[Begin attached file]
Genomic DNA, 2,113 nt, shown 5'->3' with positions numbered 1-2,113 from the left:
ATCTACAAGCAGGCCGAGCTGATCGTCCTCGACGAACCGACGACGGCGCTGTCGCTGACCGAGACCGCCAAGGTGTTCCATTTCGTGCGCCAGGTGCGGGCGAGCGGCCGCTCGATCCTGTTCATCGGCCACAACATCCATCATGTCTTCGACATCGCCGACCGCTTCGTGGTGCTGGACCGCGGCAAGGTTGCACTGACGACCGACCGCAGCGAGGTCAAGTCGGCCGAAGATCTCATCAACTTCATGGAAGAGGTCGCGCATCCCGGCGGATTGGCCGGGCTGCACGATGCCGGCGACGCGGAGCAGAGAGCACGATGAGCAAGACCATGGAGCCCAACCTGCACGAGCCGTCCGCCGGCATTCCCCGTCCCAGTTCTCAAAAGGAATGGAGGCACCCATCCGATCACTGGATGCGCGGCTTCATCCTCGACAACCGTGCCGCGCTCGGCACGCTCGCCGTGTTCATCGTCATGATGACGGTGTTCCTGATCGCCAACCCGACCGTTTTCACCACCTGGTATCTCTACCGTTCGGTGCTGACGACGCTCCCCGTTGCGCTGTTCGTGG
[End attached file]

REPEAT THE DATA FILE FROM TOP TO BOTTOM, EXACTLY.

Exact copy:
Genomic DNA, 2,113 nt, shown 5'->3' with positions numbered 1-2,113 from the left:
ATCTACAAGCAGGCCGAGCTGATCGTCCTCGACGAACCGACGACGGCGCTGTCGCTGACCGAGACCGCCAAGGTGTTCCATTTCGTGCGCCAGGTGCGGGCGAGCGGCCGCTCGATCCTGTTCATCGGCCACAACATCCATCATGTCTTCGACATCGCCGACCGCTTCGTGGTGCTGGACCGCGGCAAGGTTGCACTGACGACCGACCGCAGCGAGGTCAAGTCGGCCGAAGATCTCATCAACTTCATGGAAGAGGTCGCGCATCCCGGCGGATTGGCCGGGCTGCACGATGCCGGCGACGCGGAGCAGAGAGCACGATGAGCAAGACCATGGAGCCCAACCTGCACGAGCCGTCCGCCGGCATTCCCCGTCCCAGTTCTCAAAAGGAATGGAGGCACCCATCCGATCACTGGATGCGCGGCTTCATCCTCGACAACCGTGCCGCGCTCGGCACGCTCGCCGTGTTCATCGTCATGATGACGGTGTTCCTGATCGCCAACCCGACCGTTTTCACCACCTGGTATCTCTACCGTTCGGTGCTGACGACGCTCCCCGTTGCGCTGTTCGTGG